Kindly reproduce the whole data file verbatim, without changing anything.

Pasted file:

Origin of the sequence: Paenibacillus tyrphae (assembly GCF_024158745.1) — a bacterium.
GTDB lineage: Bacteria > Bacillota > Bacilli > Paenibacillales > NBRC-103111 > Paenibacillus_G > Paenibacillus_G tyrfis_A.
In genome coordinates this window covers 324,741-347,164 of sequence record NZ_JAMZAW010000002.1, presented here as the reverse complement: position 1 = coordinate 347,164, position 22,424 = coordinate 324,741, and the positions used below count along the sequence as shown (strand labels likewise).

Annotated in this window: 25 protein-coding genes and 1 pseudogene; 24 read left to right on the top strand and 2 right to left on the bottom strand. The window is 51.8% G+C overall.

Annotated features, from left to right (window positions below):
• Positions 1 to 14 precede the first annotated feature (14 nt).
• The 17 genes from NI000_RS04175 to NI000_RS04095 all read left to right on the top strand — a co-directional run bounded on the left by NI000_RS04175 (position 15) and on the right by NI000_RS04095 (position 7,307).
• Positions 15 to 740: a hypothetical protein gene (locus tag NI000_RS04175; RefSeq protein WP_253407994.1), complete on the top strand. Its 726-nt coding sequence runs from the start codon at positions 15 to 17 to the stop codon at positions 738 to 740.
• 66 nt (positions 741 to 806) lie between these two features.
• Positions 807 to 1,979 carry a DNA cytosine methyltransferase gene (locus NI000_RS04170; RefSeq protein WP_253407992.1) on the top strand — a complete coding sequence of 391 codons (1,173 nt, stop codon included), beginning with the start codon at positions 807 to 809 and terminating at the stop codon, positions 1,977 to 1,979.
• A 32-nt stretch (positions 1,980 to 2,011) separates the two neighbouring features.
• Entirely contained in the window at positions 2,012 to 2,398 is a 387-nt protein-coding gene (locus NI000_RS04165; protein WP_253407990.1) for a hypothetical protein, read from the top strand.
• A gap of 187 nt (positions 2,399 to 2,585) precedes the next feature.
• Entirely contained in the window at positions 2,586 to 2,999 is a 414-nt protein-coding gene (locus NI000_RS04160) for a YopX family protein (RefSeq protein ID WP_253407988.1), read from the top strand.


Origin of the sequence: Paenibacillus tyrphae (assembly GCF_024158745.1) — a bacterium.
GTDB lineage: Bacteria > Bacillota > Bacilli > Paenibacillales > NBRC-103111 > Paenibacillus_G > Paenibacillus_G tyrfis_A.
In genome coordinates this window covers 324,741-347,164 of sequence record NZ_JAMZAW010000002.1, presented here as the reverse complement: position 1 = coordinate 347,164, position 22,424 = coordinate 324,741, and the positions used below count along the sequence as shown (strand labels likewise).

Annotated in this window: 25 protein-coding genes and 1 pseudogene; 24 read left to right on the top strand and 2 right to left on the bottom strand. The window is 51.8% G+C overall.

Annotated features, from left to right (window positions below):
• Positions 1 to 14 precede the first annotated feature (14 nt).
• The 17 genes from NI000_RS04175 to NI000_RS04095 all read left to right on the top strand — a co-directional run bounded on the left by NI000_RS04175 (position 15) and on the right by NI000_RS04095 (position 7,307).
• Positions 15 to 740: a hypothetical protein gene (locus tag NI000_RS04175; RefSeq protein WP_253407994.1), complete on the top strand. Its 726-nt coding sequence runs from the start codon at positions 15 to 17 to the stop codon at positions 738 to 740.
• 66 nt (positions 741 to 806) lie between these two features.
• Positions 807 to 1,979 carry a DNA cytosine methyltransferase gene (locus NI000_RS04170; RefSeq protein WP_253407992.1) on the top strand — a complete coding sequence of 391 codons (1,173 nt, stop codon included), beginning with the start codon at positions 807 to 809 and terminating at the stop codon, positions 1,977 to 1,979.
• A 32-nt stretch (positions 1,980 to 2,011) separates the two neighbouring features.
• Entirely contained in the window at positions 2,012 to 2,398 is a 387-nt protein-coding gene (locus NI000_RS04165; protein WP_253407990.1) for a hypothetical protein, read from the top strand.
• A gap of 187 nt (positions 2,399 to 2,585) precedes the next feature.
• Entirely contained in the window at positions 2,586 to 2,999 is a 414-nt protein-coding gene (locus NI000_RS04160) for a YopX family protein (RefSeq protein ID WP_253407988.1), read from the top strand.